HRH The Princess Royal (Princess Anne) on 11 May 2011 presented one of the world’s top prizes for grassroots nature conservation – a Whitley Award – to Jana Bedek, a biologist and caver from Croatia, for her work to explore, study and raise public awareness of the wildlife-rich caverns, tunnels, rivers and lakes which lie beneath the Dinarides mountains.
Jana Bedek, the president of the Croatian Biospeleological Society (CBSS), received her prize during a ceremony at the Royal Geographical Society, London, hosted by The Whitley Fund for Nature (WFN) – the UK-based charity behind the international awards scheme.
The award includes a project grant of L30,000 for the project Subterranean conservation of the lost cave systems of the Dinaric Arc- donated by The Shears Foundation, an engraved trophy, membership of the influential network of past Whitley Award winners, international recognition and professional development training. Within this project by specific karstic features, known as Cave type localities, key sites can be legally protected as shelters for highly endemic and endangered fauna, helping in turn to establish long term protection for entire underground landscapes.
It recognises Jana Bedek’s efforts to increase scientific and public knowledge of the rare and unusual underground habitats and species of the Dinaric Alps, and their economic potential, and her plans to expand the project to the other areas of karst found between Italy and Albania. The team's work underground can be dangerous, bu there are also many challenges above ground. An essential part of the project is the capturing of the local knowledge to help locate cave entrances. Jana worries about this: " One of my fears is that we will not be able to locate some of the very important caves that were mentioned in ancient literature. Since there are today very few people remaining in some rural places we are losing sociel memory and have failed to find some caves, even with their help!"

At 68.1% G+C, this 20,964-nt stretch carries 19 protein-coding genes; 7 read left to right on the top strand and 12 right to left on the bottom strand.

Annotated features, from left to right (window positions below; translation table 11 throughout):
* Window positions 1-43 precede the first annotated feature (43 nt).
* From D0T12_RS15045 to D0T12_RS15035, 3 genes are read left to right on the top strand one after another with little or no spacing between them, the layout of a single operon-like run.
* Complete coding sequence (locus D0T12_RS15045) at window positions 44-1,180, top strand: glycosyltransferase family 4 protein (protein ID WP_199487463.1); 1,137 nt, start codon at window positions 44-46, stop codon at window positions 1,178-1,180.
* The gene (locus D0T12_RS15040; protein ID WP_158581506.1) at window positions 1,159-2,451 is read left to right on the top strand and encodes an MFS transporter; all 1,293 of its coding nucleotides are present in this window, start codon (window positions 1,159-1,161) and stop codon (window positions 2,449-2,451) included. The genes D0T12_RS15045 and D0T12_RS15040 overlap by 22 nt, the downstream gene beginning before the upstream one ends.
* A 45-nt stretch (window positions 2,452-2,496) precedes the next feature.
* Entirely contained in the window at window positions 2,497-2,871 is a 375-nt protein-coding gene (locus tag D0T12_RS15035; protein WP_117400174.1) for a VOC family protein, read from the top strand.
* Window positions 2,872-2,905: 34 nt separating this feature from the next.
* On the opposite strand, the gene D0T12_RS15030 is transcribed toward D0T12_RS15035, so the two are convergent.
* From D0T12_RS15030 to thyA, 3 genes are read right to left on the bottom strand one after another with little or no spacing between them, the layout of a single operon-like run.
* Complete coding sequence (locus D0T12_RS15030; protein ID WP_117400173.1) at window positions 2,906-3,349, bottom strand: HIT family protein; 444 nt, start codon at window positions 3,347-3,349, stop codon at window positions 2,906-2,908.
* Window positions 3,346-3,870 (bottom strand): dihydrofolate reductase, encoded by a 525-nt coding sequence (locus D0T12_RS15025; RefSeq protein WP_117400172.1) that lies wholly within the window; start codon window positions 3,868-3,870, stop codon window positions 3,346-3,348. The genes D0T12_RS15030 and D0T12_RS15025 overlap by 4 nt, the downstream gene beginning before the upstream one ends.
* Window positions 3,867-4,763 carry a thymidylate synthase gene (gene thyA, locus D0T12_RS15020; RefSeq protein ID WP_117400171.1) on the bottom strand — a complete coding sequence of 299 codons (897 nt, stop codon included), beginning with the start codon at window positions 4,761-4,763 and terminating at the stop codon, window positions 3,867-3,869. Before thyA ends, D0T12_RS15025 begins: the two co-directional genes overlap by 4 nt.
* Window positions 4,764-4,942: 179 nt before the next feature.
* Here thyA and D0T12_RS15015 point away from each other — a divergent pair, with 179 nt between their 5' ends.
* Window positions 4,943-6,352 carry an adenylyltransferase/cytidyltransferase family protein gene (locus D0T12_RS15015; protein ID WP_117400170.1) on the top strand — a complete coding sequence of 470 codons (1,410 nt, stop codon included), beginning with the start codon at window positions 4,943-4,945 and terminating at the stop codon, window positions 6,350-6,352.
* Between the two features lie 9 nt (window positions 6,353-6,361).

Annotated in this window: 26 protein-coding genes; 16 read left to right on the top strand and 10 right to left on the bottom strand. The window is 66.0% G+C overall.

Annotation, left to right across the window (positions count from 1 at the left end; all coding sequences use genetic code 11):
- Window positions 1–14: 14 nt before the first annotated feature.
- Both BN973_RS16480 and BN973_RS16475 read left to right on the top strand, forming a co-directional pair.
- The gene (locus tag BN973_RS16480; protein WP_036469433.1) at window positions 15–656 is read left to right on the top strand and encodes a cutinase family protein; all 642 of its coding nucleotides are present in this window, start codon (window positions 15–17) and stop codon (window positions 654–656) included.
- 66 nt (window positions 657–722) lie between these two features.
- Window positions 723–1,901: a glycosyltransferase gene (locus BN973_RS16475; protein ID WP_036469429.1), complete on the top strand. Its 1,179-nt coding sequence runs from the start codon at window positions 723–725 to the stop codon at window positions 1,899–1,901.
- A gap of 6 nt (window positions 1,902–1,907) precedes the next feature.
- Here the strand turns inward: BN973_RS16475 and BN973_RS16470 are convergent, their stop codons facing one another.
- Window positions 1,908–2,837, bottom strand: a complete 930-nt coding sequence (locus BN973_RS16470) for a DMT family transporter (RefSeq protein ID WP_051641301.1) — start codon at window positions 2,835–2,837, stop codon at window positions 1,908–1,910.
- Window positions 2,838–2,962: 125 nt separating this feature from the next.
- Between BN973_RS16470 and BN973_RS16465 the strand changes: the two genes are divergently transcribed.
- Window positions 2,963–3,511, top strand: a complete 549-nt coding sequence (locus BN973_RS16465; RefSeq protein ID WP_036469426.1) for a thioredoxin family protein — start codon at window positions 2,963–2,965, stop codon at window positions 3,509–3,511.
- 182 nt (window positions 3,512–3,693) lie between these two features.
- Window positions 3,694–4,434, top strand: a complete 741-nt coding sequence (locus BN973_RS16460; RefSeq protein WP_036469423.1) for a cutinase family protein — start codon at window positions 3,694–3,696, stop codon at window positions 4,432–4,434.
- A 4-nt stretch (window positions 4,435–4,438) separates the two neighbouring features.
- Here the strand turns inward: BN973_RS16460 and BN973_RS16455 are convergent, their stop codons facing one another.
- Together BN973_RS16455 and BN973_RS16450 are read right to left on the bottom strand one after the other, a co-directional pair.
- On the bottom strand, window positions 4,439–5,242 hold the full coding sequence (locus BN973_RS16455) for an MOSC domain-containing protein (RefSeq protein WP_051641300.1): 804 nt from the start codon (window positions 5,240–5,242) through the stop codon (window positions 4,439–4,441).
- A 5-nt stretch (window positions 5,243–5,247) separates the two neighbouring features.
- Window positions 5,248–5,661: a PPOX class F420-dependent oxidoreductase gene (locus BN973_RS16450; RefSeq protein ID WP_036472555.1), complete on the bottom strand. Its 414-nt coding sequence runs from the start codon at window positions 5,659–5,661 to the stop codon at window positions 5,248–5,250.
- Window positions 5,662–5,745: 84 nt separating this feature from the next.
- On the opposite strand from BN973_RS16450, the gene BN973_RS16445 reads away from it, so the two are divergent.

The evening’s top honour - the L60,000 Whitley Gold Award – went to marine biologist Dr Rachel Graham, of Belize, for her work to protect Belize’s sharks and coastal biodiversity and so safeguard local livelihoods and Belize’s economically-important tourism industry. In addition, Her Royal Highness presented other Whitley Awards worth L30,000 each to conservation leaders from Argentina, India, Indonesian Borneo, Russia and Uzbekistan.
Commenting on Jana Bedek’s success, Georgina Domberger, Director of the Whitley Fund for Nature, said: "The aim of the Whitley Awards is to identify and applaud inspirational conservation leaders, and give them new funds and skills to enable them to make even greater use of their scientific expertise and local knowledge to deliver real and lasting benefits for people and wildlife and the places both share. In Jana’s case, the judges were particularly impressed by her courageous efforts to improve our understanding of this very special but highly hazardous subterranean world – a refuge for an extraordinary range of extraordinary creatures, some of them so rare they are found nowhere else on Earth.”
The ceremony at which Jana Bedek received her accolade was co-hosted by the author and broadcaster John McCarthy and witnessed by a 350-strong audience which included embassy officials, Whitley Fund for Nature donors, including HBSC and WWF-UK, and many leading environmentalists.
The Whitley Awards scheme is an annual competition, first held in 1994. In the 18 years since the scheme began, it has given grants worth more than L6m to support the work of inspirational conservation leaders in 70 countries and built a network of more than 120 Whitley alumni.
- Short Project film Narrated by Sir David Attenborough
- Project site
- Copyright-cleared Photographs from the ceremony
- Whitley Award Winners
- Whitley Fund for Nature